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'Hermit' plots Buchanan's demise in Eastern Westmoreland

Published:Thursday | September 10, 2015 | 12:00 AMDaraine Luton
Haile Mika’'el is hoping to become member of parliament for Westmoreland Eastern.

A self-described hermit is plotting a major political avalanche in Eastern Westmoreland, pledging to capture in the region of 15,000 votes in the next general election and send sitting Member of Parliament Luther Buchanan into political oblivion.

Haile Mika'el, who secured 50 votes when he ran for a seat in the Westmoreland Parish Council via the Whitehouse Division in 2012, said he has spent the last few years spreading his message of change in Eastern Westmoreland and feels that it has found favour with the people, who will send him to Parliament to work on their behalf.

Mika'el, however, is attempting to do what is considered impossible. Eastern Westmoreland, once represented by former Prime Minister P.J. Patterson, is considered solid People's National Party (PNP) territory. Buchanan won it by 4,995 votes in 2011, widening the margin from 3,363 in 2007, and almost on par with the 4,789 winning distance last recorded by Patterson in 2002.

Additionally, the PNP has not lost the seat since 1980, when Euphemia Williams upset Patterson in an election that saw the PNP being whipped 51 seats to nine by the Jamaica Labour Party.

That, however, does not bother Mika'el, who observed that the bulk of the people registered to vote in the constituency had chosen not to exercise their franchise.

Of the 28,919 people who were registered in the 2011 election, only 15,149 turned out for the polls, 9,566 of whom voted for the PNP's Buchanan, and 5,498 for the JLP's Don Foote.

"People are fed up with the kind of representation they have been getting. I have been disappointed with the performance of the member of parliament," said Mika'el, while adding that even if he does not win the election, he would be satisfied with taking a stance.

"I will be winning a conscience victory because I will be voting for someone very competent to do the job of MP. I have been working the constituency since 2001 when I came there from St Ann, working as a volunteer, and I have been getting a lot of good responses," he said.

"I am saying to the people, 'I am not buying votes. If you are interested [in being bought], tell the next man'," said Mika'el, who also described himself as a volunteer, itinerant physical education teacher at schools in the parish.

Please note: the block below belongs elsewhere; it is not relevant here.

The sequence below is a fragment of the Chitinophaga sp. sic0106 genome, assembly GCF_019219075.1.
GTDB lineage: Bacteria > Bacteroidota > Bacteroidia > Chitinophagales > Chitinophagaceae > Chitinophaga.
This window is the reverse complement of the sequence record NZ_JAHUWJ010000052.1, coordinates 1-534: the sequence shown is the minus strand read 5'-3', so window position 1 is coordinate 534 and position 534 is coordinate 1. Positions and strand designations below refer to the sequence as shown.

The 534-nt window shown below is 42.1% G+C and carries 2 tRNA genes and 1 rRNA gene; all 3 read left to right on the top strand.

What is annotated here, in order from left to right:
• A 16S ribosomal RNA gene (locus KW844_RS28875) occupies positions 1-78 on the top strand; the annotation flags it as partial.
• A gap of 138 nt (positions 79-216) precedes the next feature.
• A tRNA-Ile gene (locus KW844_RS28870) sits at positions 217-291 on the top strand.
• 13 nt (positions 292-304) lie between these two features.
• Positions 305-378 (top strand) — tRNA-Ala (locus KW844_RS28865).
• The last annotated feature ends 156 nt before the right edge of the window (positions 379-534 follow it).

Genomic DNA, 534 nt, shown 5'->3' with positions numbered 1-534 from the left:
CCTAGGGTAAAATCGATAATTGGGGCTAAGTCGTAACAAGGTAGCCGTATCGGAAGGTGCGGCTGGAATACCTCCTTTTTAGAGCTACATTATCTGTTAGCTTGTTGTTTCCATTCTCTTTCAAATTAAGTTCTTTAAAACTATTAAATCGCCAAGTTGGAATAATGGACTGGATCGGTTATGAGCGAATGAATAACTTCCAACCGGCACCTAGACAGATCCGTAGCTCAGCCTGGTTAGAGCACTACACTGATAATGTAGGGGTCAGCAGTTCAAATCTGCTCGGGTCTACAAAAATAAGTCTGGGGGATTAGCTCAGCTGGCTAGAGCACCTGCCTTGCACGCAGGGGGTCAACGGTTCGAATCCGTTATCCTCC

"We have to lift up our heads ... . The PNP and the JLP have failed us," said Mika'el, who hails from a community called Piteeny, where he has neither electricity nor running water.

"We have been sitting back and saying we not voting, and have allowed the diehard to capture 30 per cent of the population and win an election while the other 70 per cent sit on the fence and support everything through taxes."

He said he plans to spend $300,000 to win the next election, more than the $222,000 Daryl Vaz said he spent to win West Portland in 2007 and the $11,500 Robert Montague used to propel himself to victory in West St Mary in 2007.

In a statement prepared for a campaign launch held in Darliston recently, Mika'el said he is ready for the job of MP.

"It may seem to some that I have made a stupid decision in offering myself as a candidate for the office of member of parliament for the constituency, but the reality is that I would be a fool if I did not offer myself," he said.




Mika'el said that in 2012, he walked from Belmont to Darliston to hand in his nomination papers. That 24-kilometre journey, according to Google Maps, takes some five hours by foot. He said he will not be going alone for the next election.

"One lady told me that she will walk with me to Darliston the next time I go to hand in my nomination papers," he added.

"If I get one person walking with me to Darliston, I am going to walk back to Belmont. The last time I took a taxi back," he said.

But even if he gets company to walk the journey, Mika'el knows his work is cut out to get ballots into the box. Of the 876,310 votes cast in the 2011 general election, 968 were for third-party and independent candidates.

Under the Representation of the People Act, each candidate must deposit $3,000 on nomination day. The money is returned if the candidate was elected or polled not less than one-eighth of the total number of votes cast at the election, or died before the close of the poll on polling day.